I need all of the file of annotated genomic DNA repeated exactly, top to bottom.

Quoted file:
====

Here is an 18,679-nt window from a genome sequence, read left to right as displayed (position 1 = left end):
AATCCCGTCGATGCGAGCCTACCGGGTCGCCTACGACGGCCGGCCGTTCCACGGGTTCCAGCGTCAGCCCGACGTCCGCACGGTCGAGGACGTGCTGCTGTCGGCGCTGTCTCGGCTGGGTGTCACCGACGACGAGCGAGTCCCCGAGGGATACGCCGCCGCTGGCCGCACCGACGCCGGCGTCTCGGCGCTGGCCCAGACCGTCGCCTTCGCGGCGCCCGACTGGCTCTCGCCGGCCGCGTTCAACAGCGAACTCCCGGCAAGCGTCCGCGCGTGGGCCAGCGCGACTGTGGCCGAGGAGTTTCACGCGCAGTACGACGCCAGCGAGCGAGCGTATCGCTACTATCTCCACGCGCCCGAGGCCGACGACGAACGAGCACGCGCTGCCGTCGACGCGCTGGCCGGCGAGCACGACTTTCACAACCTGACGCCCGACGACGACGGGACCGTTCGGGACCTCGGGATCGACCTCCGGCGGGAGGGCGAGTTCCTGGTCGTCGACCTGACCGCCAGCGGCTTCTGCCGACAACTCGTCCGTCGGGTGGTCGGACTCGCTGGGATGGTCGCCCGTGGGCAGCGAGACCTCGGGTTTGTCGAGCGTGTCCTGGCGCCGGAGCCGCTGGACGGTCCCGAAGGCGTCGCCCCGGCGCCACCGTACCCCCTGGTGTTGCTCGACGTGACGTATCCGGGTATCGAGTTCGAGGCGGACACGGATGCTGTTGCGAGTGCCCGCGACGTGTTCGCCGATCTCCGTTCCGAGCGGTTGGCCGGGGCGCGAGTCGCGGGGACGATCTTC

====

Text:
Here is an 18,679-nt window from a genome sequence, read left to right as displayed (position 1 = left end):
AATCCCGTCGATGCGAGCCTACCGGGTCGCCTACGACGGCCGGCCGTTCCACGGGTTCCAGCGTCAGCCCGACGTCCGCACGGTCGAGGACGTGCTGCTGTCGGCGCTGTCTCGGCTGGGTGTCACCGACGACGAGCGAGTCCCCGAGGGATACGCCGCCGCTGGCCGCACCGACGCCGGCGTCTCGGCGCTGGCCCAGACCGTCGCCTTCGCGGCGCCCGACTGGCTCTCGCCGGCCGCGTTCAACAGCGAACTCCCGGCAAGCGTCCGCGCGTGGGCCAGCGCGACTGTGGCCGAGGAGTTTCACGCGCAGTACGACGCCAGCGAGCGAGCGTATCGCTACTATCTCCACGCGCCCGAGGCCGACGACGAACGAGCACGCGCTGCCGTCGACGCGCTGGCCGGCGAGCACGACTTTCACAACCTGACGCCCGACGACGACGGGACCGTTCGGGACCTCGGGATCGACCTCCGGCGGGAGGGCGAGTTCCTGGTCGTCGACCTGACCGCCAGCGGCTTCTGCCGACAACTCGTCCGTCGGGTGGTCGGACTCGCTGGGATGGTCGCCCGTGGGCAGCGAGACCTCGGGTTTGTCGAGCGTGTCCTGGCGCCGGAGCCGCTGGACGGTCCCGAAGGCGTCGCCCCGGCGCCACCGTACCCCCTGGTGTTGCTCGACGTGACGTATCCGGGTATCGAGTTCGAGGCGGACACGGATGCTGTTGCGAGTGCCCGCGACGTGTTCGCCGATCTCCGTTCCGAGCGGTTGGCCGGGGCGCGAGTCGCGGGGACGATCTTC